Heated Poultry Waterer
Provides clean water to the flock year-round. Internal heater keeps water flowing in temperatures as low as -20°F.
We’ve listened to your feedback and have introduced several improvements over the previous version:
- 3 gallon capacity
- Secure, interlocking lid
- Heavy-duty handle for carrying and hanging
- Detachable cord for non-winter use
- Lid is secured to the base via unique interlocking tabs
- Conical lid shape to prevent birds from perching and soiling waterer
- Insulated lid traps warmer air inside waterer
- Integrated lid handle can be used for both carrying and hanging
- Electrical cord length has been increased to 16' to allow more flexibility without using extension cords
- Built-in thermostat turns heating element on at 40°F and off at 60°F
- (3) recessed nipples are a drip-catch design
- BPA free plastic
- Capacity: 3 gal (12 qt)
- Bucket Dimensions: 9"H, 13"Dia
- Overall Height: 14"H
- Suited for: Up to 35 adult birds
- 100-watt heater
- Detachable 16 ft grounded electrical cord
- (3) replacement nipples included. Additional drip-catch nipples can be purchased separately
How to Use
The detachable cord can be stowed separately during warmer months.
The electrical plug cap (used during summer months) fits over a nub on the bottom of the bucket.
Nipples should be placed just above the birds’ heads. The birds should stretch up slightly to drink.
A few tricks for dealing with stubborn birds:
- Remove all other sources of water. Place the new nipple waterer in the old waterer’s location.
- Bring a bird’s beak directly to the nipple waterer and flick the nipple. You may have to activate the nipple with the bird’s beak to demonstrate the new water source. (See video above.)
- Place a sunflower seed in the drip trough. When the bird pecks at the seed, it will discover the new water source.
- Use a red laser pointer to direct chickens to the nipple. Similar to house cats, our chickens will chase and follow the red light. (This was inadvertently discovered by our photo dept and is now our go-to method for getting camera-shy birds to cooperate.)
You don’t have to train every bird in the flock. Just a few will do. Once the first chickens begin drinking, others will follow.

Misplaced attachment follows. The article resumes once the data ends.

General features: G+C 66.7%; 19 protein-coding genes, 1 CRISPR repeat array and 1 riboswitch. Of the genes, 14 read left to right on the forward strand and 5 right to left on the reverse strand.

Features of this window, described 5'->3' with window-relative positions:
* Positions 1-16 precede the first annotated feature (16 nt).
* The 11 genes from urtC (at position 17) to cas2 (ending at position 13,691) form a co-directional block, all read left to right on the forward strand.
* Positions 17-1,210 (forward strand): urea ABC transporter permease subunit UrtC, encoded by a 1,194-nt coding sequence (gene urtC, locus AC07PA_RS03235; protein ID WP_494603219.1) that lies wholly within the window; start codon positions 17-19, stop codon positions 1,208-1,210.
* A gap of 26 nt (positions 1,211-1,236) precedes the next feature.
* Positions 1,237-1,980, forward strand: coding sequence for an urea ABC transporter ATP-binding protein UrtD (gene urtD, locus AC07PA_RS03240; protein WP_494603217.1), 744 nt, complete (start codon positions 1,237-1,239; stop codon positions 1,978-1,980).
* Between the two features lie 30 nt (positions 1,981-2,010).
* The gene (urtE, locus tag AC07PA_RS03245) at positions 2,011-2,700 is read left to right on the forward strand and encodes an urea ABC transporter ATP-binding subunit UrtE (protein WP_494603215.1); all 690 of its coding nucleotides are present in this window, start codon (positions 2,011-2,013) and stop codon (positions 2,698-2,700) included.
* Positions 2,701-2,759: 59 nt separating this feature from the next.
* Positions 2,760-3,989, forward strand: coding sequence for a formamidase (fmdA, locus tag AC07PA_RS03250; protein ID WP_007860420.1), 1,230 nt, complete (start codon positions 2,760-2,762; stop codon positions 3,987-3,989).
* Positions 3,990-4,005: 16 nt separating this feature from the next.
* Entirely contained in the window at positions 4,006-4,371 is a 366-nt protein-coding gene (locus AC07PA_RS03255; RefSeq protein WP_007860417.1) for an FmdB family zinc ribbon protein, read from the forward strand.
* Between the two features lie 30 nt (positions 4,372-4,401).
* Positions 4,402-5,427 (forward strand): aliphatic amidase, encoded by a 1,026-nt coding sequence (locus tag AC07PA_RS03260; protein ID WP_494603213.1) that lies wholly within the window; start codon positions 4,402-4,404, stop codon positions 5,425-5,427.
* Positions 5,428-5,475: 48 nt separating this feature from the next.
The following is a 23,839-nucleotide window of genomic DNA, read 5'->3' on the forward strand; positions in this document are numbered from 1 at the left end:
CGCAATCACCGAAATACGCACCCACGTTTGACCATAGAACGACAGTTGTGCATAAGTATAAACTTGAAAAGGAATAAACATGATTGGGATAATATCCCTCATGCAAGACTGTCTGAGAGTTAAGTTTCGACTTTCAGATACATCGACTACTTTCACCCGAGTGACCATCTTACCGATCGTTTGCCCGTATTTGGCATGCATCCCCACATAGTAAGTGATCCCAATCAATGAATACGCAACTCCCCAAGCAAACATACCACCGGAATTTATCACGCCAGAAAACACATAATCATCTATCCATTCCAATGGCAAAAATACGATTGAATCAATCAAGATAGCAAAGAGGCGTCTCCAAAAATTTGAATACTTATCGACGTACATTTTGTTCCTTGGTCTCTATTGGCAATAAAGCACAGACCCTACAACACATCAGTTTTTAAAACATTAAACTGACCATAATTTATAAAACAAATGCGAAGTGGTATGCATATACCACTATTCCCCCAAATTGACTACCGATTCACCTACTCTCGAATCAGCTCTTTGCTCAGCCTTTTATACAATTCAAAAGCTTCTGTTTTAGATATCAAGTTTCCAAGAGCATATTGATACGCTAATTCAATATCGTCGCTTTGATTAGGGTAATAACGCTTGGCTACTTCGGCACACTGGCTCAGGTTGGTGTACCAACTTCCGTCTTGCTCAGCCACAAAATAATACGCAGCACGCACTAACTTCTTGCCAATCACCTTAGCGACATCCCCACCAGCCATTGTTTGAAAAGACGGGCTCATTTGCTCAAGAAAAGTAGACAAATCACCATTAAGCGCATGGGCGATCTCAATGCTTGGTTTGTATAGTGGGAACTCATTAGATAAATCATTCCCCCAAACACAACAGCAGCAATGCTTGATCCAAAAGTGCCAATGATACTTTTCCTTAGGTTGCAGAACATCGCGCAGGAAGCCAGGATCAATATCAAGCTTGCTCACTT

Warning: Risk of electrical shock—Connect only to a branch circuit protected by a ground-fault circuit-interrupter (GFCI). Contact a qualified electrician if you cannot verify that the circuit is protected by a GFCI.
Not all of the water from the drinker will end up in the bird. Chickens are messy drinkers. Bored chickens may also peck at the nipple even when not seeking water. Over time, this may result in moisture build-up under the nipple. In freezing coops, icicles may form. As long as the water at the nipple remains unfrozen, birds will have a source of water.
When connecting the detachable cord to the base, make sure the alignment notch slides easily into the groove on the bucket’s receptacle. (See photo below.) Unfortunately, it’s easier than we’d like to misalign the prongs. The result is a non-functioning unit until it’s aligned correctly.
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Carrie N from Colorado
I read a lot of reviews that said people couldn't get their chickens to use this waterer. I have 7 laying hens and had no problem at all transitioning them. The water never freezes, which is exactly why I purchased this and I didn't have any issues with my hens learning to use it. I simply removed all other water sources and stuck each of their beaks in the nipples until water came out. They all use it and we are very happy!
Spencer F from Idaho
It might worked for some but after 4 days of "training" my hens, I quite and went back to simpler way. I really wish it could have worked. The first just could not seem to get enough water.
Nicholas R from Indiana
We have always used nipple style waters. They keep the water clean, which help keep the birds healthy. The side mount niples work great in a deep bedding system. They keep the bedding much dryer then the dripping vertical mount niples. The niples have not frozen yet seems to be working good.
Fred L from Vermont
Am not able to teach my hens it's use and therefore is a big waist of my money.
Gerald W from Idaho
Rhode Island Reds took right to the red nipples. Very nice transition. It must be in the genes!